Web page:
The two-in-one device category is not new, but some of the biggest names in the PC market and consumer electronics are breathing new life into the product set at the Consumer Electronics Show in Las Vegas this week. Vendors such as HP, Lenovo and Toshiba are using the annual trade show to unveil new takes on the category, with flashier specifications and new designs and features.
The new gadgets are not specifically designed for the enterprise market but clearly have the potential to be included in enterprise settings. The vendors’ focus on the versatility and ease-of-use of the new two-in-ones is an indication that they are aiming at customers who care about productivity and flexibility.
New Wave of Products Coming
Lenovo was first out of the gate with its announcement on Jan. 3 of a new Thinkpad X1 family of products. The Thinkpad X1 tablet runs Windows 10 and can be attached to a magnetic full-size ThinkPad keyboard. According to Lenovo, together the tablet and keyboard weigh only 2.4 pounds. The keyboard has three adjustable typing angles and “recreates the classic ThinkPad keystroke feel,” Lenovo stated.
Further, the X1 tablet is the first Windows tablet to support LTE Advanced connectivity, according to Lenovo, enabling ultrafast mobile connectivity. The gadget sports a Qualcomm Snapdragon X7 LTE modem with LTE Advanced carrier aggregation support for up to 300 megabit-per-second download speeds.
Lenovo also announced the X1 Yoga convertible, which measures just 0.66 inch and weighs in at 2.8 pounds. The device has a patented “Lift and Lock” keyboard that retracts the gadgets keys when it’s being used in tablet mode, with the screen folded over. Additionally, the X1 Yoga also sports a pen that can be used to highlight or write notes on web pages when using the Microsoft Edge browser. The pen is also housed and charged inside the system, Lenovo noted.
HP got in on the game with a new version of its Spectre x360 convertible notebook that includes a 15.6-inch model with an optional 4K touch-screen display. According to HP, the screen will allow users to edit and consume 4K content in its native resolution, making it ideal for anyone working with HD video. HP has included optional Intel Iris graphics and up to 16GB of memory to boost performance. The gadget’s machined aluminum chassis houses a 64.5 watt-hour battery, the largest battery HP has included in any of its convertible PCs. The device has 9.5 hours of battery life when using a 4K display, according to the manufacturer, and 13.5 hours when using a 1080p HD screen.
And finally, Toshiba announced the 12-inch dynaPad tablet, which support an optional ultrathin, full-size keyboard. The keyboard is attached via magnets, which makes quick work of turning the tablet into a clamshell notebook for productivity applications.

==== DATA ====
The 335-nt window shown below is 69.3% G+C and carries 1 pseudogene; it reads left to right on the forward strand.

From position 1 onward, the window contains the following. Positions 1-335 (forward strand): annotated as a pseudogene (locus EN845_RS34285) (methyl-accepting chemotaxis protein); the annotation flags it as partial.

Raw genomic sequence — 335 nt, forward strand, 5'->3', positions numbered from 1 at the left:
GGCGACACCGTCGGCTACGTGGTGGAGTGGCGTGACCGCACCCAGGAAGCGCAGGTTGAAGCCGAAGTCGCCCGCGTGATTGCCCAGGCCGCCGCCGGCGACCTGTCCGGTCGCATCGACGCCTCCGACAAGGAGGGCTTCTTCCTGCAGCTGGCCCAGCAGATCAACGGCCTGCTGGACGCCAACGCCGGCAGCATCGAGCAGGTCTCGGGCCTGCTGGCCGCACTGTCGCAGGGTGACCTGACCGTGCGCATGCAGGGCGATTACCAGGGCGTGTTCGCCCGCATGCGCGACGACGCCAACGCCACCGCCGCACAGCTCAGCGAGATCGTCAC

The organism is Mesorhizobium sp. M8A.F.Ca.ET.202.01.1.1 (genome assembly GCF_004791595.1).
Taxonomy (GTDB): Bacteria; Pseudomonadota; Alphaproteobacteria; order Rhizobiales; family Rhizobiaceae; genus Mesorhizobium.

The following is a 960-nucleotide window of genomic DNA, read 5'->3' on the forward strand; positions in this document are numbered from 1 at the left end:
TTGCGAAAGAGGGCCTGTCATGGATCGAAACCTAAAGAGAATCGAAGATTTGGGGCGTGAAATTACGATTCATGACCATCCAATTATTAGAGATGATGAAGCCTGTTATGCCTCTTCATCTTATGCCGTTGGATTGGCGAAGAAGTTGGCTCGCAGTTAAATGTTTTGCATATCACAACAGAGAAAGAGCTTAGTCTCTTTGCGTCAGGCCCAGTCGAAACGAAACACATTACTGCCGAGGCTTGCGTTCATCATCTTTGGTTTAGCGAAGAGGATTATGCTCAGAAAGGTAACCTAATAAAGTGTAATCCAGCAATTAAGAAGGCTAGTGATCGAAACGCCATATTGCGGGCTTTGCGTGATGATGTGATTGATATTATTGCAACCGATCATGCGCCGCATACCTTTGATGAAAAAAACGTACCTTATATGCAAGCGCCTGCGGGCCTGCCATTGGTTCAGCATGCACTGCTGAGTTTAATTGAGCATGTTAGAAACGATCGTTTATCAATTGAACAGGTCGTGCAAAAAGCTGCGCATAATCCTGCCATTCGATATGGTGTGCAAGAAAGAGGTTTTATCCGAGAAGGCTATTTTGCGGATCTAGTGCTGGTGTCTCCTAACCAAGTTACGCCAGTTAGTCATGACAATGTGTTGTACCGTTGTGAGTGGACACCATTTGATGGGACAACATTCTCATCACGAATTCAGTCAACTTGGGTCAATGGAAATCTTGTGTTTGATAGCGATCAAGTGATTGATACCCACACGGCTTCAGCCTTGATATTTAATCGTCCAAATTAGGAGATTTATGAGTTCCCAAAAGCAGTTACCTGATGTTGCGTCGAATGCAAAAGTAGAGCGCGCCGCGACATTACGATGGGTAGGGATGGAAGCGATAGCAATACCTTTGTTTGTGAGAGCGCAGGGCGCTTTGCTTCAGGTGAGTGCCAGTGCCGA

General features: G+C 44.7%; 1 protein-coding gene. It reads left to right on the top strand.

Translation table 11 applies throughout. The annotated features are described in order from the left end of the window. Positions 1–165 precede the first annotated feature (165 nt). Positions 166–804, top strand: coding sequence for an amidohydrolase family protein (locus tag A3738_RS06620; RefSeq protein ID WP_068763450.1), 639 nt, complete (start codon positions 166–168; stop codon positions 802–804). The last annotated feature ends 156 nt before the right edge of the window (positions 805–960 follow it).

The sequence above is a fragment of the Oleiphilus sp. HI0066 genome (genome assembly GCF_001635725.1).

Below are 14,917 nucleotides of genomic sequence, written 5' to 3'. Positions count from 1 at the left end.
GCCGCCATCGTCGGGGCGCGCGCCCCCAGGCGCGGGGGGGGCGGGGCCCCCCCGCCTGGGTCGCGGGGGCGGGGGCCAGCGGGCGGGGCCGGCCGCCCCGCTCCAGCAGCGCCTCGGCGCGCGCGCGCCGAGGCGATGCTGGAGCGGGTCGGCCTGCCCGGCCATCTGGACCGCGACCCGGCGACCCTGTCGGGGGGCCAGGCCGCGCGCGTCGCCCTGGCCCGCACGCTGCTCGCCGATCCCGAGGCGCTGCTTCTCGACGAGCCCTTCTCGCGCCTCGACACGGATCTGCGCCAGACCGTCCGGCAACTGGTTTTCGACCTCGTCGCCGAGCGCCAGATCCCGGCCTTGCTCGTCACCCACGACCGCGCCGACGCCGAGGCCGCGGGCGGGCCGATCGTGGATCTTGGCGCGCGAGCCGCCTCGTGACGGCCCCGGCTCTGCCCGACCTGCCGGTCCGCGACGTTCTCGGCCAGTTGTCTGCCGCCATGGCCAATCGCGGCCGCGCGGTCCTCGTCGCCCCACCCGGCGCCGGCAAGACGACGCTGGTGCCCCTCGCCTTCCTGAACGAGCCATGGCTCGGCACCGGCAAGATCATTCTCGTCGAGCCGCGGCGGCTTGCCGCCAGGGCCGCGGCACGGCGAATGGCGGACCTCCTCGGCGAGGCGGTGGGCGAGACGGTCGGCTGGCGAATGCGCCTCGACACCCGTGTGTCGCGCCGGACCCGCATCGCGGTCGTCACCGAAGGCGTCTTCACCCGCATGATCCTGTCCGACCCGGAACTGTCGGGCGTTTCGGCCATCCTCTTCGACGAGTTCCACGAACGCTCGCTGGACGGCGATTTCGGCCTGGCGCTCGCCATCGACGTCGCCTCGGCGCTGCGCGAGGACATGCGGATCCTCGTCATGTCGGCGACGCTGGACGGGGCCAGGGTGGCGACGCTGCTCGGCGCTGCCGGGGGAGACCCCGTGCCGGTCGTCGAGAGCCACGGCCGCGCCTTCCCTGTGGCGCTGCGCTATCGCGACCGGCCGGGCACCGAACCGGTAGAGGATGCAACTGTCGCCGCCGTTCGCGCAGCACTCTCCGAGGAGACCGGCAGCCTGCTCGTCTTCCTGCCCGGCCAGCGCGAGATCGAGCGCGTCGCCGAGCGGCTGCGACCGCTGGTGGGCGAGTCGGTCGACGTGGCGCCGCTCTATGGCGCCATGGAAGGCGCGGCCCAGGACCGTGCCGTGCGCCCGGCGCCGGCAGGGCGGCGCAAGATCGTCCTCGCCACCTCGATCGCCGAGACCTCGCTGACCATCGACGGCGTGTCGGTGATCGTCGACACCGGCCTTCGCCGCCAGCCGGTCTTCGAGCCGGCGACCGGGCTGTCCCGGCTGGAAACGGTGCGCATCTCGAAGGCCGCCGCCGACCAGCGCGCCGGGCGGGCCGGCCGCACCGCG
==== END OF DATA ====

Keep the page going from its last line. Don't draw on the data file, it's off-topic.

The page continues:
The dynaPad also includes updated versions of Toshiba’s suite of business applications that let users collect, organize and share notes, images and files, and integrate them with Microsoft Office. The suite includes TruNote, a handwriting app that lets users take lecture or meeting notes, create detailed hand drawings, search handwritten messages, manage multiple notebooks and more. Another app is TruCapture, which allows users to capture images and text from whiteboards, textbooks, newspapers and other objects at any angle, so they can be imported into presentations and shared.
2-in-1s Could Appeal to Millennials in Enterprise
With these latest devices, vendors are aiming at both the consumer and enterprise markets, says Eric Smith, Strategy Analytics’ senior analyst for tablets and touch screens, adding that consumers who buy two-in-ones sometimes bring them into the workplace in bring-your-own-device scenarios.
All of the new two-in-ones announced at CES run on Windows 10, which now has an installed base of 200 million, and is a “credible operating system” that CIOs are familiar and comfortable with in terms of security features, says Smith. Enterprises could bring more of these two-in-ones into their offices and put them in workers’ hands as a way to make their device portfolios more secure, he says.
Smith points out that millennial workers expect to have mobile access wherever they are. That can certainly be achieved through the LTE connectivity of a product like the Lenovo X1 tablet.
“I think that, over time, there’s going to be some real benefits to the mobile desktop experience” that can be achieved through two-in-one devices, he adds.
“Mobility is one of the key drivers,” Smith says. “You’re going to have mission-critical employees who need access to the server or access to the cloud.”
IDC analyst Jean Philippe Bouchard says that pure tablets — those that are not two-in-ones — have not been adopted much in enterprise settings outside of limited niches like retail and healthcare. However, he says “the addition of a keyboard, serious processing power and larger screen will help fuel that growth.”
In terms of the new wave of two-in-ones, Bouchard says he is “not convinced” that IT executives and managers within enterprises “are looking at bells and whistles right now.”
“They are mostly considering price, portfolio roadmap [and] assurance that the lifetime of accessories will be respected,” he says. “And finally they are looking at sustainability of legacy applications already in use by their respective users.”